Month: July 2011

Medicare at 67: The next big change?

By Jennifer Haberkorn, Politico

President Barack Obama and House Speaker John Boehner failed to strike a “grand bargain” on the nation’s deficit, but they may have pulled off another trick: revolutionizing the debate over Medicare.

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NY Daily News editorial & my letter to the editor

From the Daily News:

You think the debt crisis is bad now? Wait until Obamacare takes its toll, By Andrea Tantaros

One of the main reasons for enacting Obamacare was to bring down health care costs – so said the President, then-House Speaker Nancy Pelosi and Senate Majority Leader Harry Reid. But since its passage, the sweeping overhaul of one-sixth of our economy has done just the opposite. If you think the debt debate on Capitol Hill has revealed that this nation is on the road to fiscal ruin, just wait until health care reform really kicks in.

The Congressional Budget Office will tell you that we will save $143 billion between 2010 and 2019, but its assumptions were flawed from the start. Doing a close analysis of the budget office scoring, Kathryn Nix of the Heritage Foundation concludes that Obamacare “indisputably represents a massive new burden on current taxpayers and future generations.”

Those costs are evident already. “Health care costs are expected to increase by 8.5% in 2012 – slightly up from this year’s increase of 8%, according to the annual ‘Behind the Numbers’ report on medical costs recently released by [PricewaterhouseCoopers’] Health Research Institute,” says the online publication Small Business Trends.

Part of that increase has to do with the fact that many of the nation’s hospitals are buying up physician practices or consolidating with other hospitals to form conglomerates that are able to muscle insurers more than ever before for higher fees for service.
 
But the other factors that have contributed to the spike are the provisions in Obamacare that took effect immediately.

Insurers are now forced to cover patients despite any preexisting conditions. They are also required to provide preventive services and cover children as their parents’ dependents up to the age of 26. The health care bill also scrapped annual and lifetime cap provisions, so if you get a rare form of cancer, you’ll have unlimited coverage regardless of the cost. According to news website The Daily Caller, “the day Obamacare hit the books one year ago, 150 new regulations immediately went into effect. Since then, 125 more regulations have gone into effect.”

All of this sounds wonderful, but someone has to pay. Every American who currently has health insurance in the U.S. will be forced to shell out higher premiums.

The danger to insurance companies, and thus to patients, is similar to what happened with Romneycare (a blueprint for Obamacare) in Massachusetts, where the new health mandates ruined the few efficiencies of managed care. Sicker (and, hence, costlier) patients sign up for coverage, which weighs down on the healthy population, whose premiums rise so drastically that they cannot afford coverage anymore. They figure, why pay expensive premiums when I can instead sign up for insurance when and if I do get sick and pay the penalty for not being covered (which is much less, anyway)?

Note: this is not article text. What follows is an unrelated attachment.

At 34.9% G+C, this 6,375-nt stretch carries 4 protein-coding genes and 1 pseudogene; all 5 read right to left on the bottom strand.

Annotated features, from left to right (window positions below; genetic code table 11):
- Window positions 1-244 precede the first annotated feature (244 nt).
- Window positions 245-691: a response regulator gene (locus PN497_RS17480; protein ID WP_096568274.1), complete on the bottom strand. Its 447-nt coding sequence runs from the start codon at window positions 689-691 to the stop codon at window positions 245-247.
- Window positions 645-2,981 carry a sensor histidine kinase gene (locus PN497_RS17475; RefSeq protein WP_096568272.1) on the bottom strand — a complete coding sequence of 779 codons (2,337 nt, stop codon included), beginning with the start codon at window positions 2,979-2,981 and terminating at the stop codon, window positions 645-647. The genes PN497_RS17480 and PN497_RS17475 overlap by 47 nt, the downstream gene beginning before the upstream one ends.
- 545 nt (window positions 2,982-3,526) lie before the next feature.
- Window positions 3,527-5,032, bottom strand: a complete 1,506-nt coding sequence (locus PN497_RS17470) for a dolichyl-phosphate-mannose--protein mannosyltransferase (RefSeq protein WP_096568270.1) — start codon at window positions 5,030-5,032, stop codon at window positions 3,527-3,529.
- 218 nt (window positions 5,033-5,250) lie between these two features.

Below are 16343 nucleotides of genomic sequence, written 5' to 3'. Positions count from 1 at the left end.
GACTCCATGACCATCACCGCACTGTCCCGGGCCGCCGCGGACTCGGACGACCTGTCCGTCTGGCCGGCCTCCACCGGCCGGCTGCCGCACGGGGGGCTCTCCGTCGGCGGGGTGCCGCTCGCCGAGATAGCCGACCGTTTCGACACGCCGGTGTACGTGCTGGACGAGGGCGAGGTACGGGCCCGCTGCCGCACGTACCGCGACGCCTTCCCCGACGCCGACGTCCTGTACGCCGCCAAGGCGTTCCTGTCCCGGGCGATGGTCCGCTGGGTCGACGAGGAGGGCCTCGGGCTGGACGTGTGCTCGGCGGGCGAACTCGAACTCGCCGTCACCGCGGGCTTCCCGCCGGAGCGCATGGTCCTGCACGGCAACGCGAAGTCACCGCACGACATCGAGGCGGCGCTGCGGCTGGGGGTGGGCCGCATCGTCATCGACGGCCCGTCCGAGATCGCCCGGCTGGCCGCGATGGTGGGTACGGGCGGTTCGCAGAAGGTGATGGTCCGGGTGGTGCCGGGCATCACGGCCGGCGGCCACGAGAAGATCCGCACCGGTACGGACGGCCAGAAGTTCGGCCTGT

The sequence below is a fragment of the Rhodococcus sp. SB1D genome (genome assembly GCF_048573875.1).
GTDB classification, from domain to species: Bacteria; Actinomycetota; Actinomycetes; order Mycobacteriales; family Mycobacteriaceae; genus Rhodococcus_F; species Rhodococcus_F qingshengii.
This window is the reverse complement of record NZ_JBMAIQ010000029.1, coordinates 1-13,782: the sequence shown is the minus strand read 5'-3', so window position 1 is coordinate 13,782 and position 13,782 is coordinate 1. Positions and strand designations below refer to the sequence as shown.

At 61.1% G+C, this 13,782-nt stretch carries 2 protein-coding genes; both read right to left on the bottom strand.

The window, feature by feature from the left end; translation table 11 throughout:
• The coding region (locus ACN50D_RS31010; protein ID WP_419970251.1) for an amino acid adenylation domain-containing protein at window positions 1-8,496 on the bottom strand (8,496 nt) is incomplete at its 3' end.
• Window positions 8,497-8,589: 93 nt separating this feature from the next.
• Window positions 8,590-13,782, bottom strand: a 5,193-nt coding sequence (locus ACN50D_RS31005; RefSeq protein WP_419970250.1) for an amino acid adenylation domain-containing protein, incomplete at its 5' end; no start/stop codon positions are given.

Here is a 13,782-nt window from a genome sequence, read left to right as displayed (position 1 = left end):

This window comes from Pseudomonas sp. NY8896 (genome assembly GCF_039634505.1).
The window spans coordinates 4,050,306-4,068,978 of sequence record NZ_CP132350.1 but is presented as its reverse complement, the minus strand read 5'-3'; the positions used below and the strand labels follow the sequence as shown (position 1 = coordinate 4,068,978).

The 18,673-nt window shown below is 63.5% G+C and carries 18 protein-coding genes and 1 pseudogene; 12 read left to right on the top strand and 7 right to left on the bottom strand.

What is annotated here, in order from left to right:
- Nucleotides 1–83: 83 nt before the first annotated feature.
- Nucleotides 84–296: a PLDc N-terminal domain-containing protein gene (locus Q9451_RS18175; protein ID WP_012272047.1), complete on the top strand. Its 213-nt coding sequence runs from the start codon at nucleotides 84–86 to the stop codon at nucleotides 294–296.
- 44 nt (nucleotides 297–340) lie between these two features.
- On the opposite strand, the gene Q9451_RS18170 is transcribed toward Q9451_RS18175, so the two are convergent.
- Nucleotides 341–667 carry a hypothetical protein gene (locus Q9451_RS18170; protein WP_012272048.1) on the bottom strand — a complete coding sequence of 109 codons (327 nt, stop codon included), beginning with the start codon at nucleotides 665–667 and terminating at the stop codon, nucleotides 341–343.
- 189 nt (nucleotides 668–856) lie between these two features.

It’s just like car insurance: You need safe drivers paying their insurance to balance out the reckless drivers with shoddy driving records. Without just about all responsible drivers purchasing coverage, the system doesn’t work.

That is why Obamacare is so poorly crafted. There is no incentive for healthy people to sign up. However, had the bill included a provision that opened up insurance markets over state lines, the competition among insurers for customers would have naturally kept costs in check.

In fact, if Obamacare isn’t repealed, today’s national debt will be far worse tomorrow because of exploding costs.

The National Federation of Independent Businesses released a report this week that revealed that “one in eight small businesses have had or expect to have their health insurance plans terminated since the passage of President Obama’s health care reform,” according to The Daily Caller. The findings echoed a report from consultants McKinsey & Co. last month that stated that 30% of employers will “definitely or probably” stop offering health insurance coverage to employees after 2014.

Think about it: If you own a business that has fewer than 50 employees, why would you continue to pay for their insurance when you can force them into the government exchanges? Not only does that mean you won’t get to keep your doctor, as Democrats promised you would, it also means that Obamacare could drive us into fiscal ruin.